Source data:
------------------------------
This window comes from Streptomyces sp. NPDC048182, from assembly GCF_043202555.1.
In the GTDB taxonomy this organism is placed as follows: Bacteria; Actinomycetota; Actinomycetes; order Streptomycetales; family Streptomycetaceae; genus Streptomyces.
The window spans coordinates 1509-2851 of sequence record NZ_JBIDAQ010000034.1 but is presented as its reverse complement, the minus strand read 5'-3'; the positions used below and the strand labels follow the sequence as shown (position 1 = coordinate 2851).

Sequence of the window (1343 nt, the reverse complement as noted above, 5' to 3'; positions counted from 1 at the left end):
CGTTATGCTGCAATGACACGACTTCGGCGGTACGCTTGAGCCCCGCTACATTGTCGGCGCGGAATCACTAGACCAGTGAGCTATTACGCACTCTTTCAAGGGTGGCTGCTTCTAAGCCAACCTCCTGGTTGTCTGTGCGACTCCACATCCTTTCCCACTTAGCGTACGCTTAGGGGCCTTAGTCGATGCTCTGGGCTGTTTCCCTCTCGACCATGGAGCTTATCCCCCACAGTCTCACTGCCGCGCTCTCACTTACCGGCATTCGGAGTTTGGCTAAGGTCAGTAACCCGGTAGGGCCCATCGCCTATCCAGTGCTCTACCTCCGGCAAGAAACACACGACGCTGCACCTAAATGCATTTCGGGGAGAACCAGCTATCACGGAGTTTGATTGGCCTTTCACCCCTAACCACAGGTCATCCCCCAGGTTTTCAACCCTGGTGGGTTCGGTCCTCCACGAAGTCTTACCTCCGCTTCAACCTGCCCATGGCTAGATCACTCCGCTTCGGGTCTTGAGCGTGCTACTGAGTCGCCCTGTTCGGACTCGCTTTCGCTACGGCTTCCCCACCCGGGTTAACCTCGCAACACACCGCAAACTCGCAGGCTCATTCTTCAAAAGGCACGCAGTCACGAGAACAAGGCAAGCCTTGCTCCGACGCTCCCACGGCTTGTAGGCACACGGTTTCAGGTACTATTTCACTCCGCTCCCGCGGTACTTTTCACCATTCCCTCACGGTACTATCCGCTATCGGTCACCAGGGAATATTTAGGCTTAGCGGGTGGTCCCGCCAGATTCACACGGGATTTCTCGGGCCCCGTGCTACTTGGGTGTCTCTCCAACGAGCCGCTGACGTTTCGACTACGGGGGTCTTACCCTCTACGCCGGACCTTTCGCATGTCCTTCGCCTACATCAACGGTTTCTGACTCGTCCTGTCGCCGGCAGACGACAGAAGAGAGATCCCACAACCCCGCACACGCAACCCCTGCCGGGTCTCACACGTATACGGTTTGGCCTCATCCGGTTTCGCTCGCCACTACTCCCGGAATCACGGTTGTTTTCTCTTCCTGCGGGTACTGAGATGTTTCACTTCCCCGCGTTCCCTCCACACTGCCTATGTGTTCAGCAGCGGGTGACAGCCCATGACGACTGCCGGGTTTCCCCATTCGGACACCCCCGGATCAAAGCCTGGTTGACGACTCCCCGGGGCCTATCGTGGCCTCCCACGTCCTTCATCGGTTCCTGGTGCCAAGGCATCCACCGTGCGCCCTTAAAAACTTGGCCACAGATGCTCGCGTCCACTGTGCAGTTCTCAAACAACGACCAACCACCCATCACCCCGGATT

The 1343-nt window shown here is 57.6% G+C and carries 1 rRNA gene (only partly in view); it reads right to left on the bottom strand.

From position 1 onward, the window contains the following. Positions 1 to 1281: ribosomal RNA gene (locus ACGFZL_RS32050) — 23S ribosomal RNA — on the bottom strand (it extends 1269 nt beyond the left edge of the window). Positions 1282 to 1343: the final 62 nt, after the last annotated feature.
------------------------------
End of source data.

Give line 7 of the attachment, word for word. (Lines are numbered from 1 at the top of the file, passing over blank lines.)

From position 1 onward, the window contains the following. Positions 1 to 1281: ribosomal RNA gene (locus ACGFZL_RS32050) — 23S ribosomal RNA — on the bottom strand (it extends 1269 nt beyond the left edge of the window). Positions 1282 to 1343: the final 62 nt, after the last annotated feature.